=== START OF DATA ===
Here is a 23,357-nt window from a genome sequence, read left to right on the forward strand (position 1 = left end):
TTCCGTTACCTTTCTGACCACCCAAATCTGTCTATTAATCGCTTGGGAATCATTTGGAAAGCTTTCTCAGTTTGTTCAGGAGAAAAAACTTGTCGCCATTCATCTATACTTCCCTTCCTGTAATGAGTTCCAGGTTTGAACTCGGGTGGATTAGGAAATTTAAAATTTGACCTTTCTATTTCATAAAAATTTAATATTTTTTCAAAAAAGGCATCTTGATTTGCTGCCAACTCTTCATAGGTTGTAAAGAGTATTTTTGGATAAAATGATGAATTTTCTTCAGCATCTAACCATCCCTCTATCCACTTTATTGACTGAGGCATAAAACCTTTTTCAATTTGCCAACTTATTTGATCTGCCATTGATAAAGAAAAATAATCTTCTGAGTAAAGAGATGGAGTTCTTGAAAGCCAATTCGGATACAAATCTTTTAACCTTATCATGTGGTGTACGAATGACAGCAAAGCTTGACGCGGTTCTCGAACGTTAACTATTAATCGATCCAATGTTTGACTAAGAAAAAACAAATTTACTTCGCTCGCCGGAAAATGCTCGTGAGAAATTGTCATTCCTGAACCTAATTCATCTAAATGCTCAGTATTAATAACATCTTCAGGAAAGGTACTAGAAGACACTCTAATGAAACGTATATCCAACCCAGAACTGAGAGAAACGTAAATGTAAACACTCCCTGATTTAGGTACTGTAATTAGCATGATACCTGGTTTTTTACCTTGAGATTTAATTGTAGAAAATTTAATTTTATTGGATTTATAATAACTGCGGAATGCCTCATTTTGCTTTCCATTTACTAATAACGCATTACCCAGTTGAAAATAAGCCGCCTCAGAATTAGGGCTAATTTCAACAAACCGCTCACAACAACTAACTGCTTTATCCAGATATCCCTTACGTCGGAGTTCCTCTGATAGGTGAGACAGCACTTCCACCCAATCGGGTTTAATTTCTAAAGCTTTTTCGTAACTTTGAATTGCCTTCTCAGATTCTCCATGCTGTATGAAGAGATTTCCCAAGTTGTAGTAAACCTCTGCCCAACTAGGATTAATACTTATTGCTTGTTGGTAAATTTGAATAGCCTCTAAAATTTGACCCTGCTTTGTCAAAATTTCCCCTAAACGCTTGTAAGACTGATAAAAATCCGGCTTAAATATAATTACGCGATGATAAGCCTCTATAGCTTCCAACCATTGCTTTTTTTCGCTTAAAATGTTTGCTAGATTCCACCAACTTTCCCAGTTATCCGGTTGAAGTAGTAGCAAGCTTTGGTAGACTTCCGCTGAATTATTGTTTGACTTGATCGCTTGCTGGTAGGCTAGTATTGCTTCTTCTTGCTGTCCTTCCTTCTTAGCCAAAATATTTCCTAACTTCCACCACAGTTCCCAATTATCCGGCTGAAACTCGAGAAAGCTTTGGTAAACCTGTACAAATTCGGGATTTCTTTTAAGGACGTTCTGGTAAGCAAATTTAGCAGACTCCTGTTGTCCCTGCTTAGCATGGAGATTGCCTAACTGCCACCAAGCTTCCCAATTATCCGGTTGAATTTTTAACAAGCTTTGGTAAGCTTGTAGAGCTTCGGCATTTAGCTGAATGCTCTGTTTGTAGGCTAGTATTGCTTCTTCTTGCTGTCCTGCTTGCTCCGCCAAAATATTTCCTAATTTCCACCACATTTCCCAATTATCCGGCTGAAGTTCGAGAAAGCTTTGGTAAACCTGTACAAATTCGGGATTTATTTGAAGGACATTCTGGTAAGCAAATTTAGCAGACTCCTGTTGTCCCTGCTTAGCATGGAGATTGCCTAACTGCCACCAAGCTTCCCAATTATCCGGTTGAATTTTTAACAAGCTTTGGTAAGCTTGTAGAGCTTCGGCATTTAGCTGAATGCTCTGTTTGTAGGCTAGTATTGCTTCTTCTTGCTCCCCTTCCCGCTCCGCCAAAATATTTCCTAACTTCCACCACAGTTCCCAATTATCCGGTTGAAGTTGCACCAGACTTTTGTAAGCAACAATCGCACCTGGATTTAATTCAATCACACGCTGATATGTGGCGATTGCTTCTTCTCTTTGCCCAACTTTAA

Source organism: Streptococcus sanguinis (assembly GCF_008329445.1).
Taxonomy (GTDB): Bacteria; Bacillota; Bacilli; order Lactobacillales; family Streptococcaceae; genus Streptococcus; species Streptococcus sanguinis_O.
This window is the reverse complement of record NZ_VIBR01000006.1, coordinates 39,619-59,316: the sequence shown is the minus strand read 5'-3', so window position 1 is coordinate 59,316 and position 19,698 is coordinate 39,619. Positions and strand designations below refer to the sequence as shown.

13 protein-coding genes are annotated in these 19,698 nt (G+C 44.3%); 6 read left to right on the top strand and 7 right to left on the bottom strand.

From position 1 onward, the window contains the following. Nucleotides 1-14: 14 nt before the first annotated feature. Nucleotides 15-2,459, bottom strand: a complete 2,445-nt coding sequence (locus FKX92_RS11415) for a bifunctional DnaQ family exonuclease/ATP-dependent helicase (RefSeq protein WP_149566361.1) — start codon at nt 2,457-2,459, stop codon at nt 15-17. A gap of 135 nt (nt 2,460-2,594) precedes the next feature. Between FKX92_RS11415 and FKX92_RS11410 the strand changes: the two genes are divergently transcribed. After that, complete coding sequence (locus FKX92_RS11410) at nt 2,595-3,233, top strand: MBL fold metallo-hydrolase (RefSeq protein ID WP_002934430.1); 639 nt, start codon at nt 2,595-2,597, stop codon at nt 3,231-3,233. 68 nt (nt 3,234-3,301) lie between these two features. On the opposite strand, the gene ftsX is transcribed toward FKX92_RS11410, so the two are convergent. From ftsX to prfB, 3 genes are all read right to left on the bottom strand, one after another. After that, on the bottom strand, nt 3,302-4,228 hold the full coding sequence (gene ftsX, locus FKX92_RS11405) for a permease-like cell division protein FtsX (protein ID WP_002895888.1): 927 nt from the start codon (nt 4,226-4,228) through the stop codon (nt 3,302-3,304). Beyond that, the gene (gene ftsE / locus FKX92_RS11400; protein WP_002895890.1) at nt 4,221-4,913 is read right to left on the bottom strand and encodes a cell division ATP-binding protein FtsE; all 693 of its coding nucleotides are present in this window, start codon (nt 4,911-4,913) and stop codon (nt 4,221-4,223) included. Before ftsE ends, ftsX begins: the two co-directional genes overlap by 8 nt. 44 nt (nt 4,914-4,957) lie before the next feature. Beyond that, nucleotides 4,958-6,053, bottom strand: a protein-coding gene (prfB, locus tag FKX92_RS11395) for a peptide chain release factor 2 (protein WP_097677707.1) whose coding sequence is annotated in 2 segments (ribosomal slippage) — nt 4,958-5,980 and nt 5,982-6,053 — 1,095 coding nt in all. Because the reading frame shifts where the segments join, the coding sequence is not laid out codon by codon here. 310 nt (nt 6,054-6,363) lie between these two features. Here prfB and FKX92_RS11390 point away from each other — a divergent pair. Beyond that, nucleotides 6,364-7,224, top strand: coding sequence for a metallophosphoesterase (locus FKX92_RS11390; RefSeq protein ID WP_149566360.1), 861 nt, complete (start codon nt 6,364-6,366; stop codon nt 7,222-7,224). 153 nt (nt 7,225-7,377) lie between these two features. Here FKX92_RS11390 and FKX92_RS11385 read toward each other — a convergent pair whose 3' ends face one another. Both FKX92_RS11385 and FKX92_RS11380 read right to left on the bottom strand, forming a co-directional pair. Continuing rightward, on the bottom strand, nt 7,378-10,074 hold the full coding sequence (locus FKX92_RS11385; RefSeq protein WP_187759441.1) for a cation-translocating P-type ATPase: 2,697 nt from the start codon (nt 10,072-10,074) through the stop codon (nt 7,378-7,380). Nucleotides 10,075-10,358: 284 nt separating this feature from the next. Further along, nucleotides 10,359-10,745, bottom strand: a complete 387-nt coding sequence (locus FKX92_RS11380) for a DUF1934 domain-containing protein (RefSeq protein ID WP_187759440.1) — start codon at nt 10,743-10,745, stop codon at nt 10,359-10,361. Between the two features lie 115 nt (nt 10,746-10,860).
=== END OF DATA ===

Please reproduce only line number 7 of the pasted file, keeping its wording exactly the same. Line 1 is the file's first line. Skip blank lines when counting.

From position 1 onward, the window contains the following. Nucleotides 1-14: 14 nt before the first annotated feature. Nucleotides 15-2,459, bottom strand: a complete 2,445-nt coding sequence (locus FKX92_RS11415) for a bifunctional DnaQ family exonuclease/ATP-dependent helicase (RefSeq protein WP_149566361.1) — start codon at nt 2,457-2,459, stop codon at nt 15-17. A gap of 135 nt (nt 2,460-2,594) precedes the next feature. Between FKX92_RS11415 and FKX92_RS11410 the strand changes: the two genes are divergently transcribed. After that, complete coding sequence (locus FKX92_RS11410) at nt 2,595-3,233, top strand: MBL fold metallo-hydrolase (RefSeq protein ID WP_002934430.1); 639 nt, start codon at nt 2,595-2,597, stop codon at nt 3,231-3,233. 68 nt (nt 3,234-3,301) lie between these two features. On the opposite strand, the gene ftsX is transcribed toward FKX92_RS11410, so the two are convergent. From ftsX to prfB, 3 genes are all read right to left on the bottom strand, one after another. After that, on the bottom strand, nt 3,302-4,228 hold the full coding sequence (gene ftsX, locus FKX92_RS11405) for a permease-like cell division protein FtsX (protein ID WP_002895888.1): 927 nt from the start codon (nt 4,226-4,228) through the stop codon (nt 3,302-3,304). Beyond that, the gene (gene ftsE / locus FKX92_RS11400; protein WP_002895890.1) at nt 4,221-4,913 is read right to left on the bottom strand and encodes a cell division ATP-binding protein FtsE; all 693 of its coding nucleotides are present in this window, start codon (nt 4,911-4,913) and stop codon (nt 4,221-4,223) included. Before ftsE ends, ftsX begins: the two co-directional genes overlap by 8 nt. 44 nt (nt 4,914-4,957) lie before the next feature. Beyond that, nucleotides 4,958-6,053, bottom strand: a protein-coding gene (prfB, locus tag FKX92_RS11395) for a peptide chain release factor 2 (protein WP_097677707.1) whose coding sequence is annotated in 2 segments (ribosomal slippage) — nt 4,958-5,980 and nt 5,982-6,053 — 1,095 coding nt in all. Because the reading frame shifts where the segments join, the coding sequence is not laid out codon by codon here. 310 nt (nt 6,054-6,363) lie between these two features. Here prfB and FKX92_RS11390 point away from each other — a divergent pair. Beyond that, nucleotides 6,364-7,224, top strand: coding sequence for a metallophosphoesterase (locus FKX92_RS11390; RefSeq protein ID WP_149566360.1), 861 nt, complete (start codon nt 6,364-6,366; stop codon nt 7,222-7,224). 153 nt (nt 7,225-7,377) lie between these two features. Here FKX92_RS11390 and FKX92_RS11385 read toward each other — a convergent pair whose 3' ends face one another. Both FKX92_RS11385 and FKX92_RS11380 read right to left on the bottom strand, forming a co-directional pair. Continuing rightward, on the bottom strand, nt 7,378-10,074 hold the full coding sequence (locus FKX92_RS11385; RefSeq protein WP_187759441.1) for a cation-translocating P-type ATPase: 2,697 nt from the start codon (nt 10,072-10,074) through the stop codon (nt 7,378-7,380). Nucleotides 10,075-10,358: 284 nt separating this feature from the next. Further along, nucleotides 10,359-10,745, bottom strand: a complete 387-nt coding sequence (locus FKX92_RS11380) for a DUF1934 domain-containing protein (RefSeq protein ID WP_187759440.1) — start codon at nt 10,743-10,745, stop codon at nt 10,359-10,361. Between the two features lie 115 nt (nt 10,746-10,860).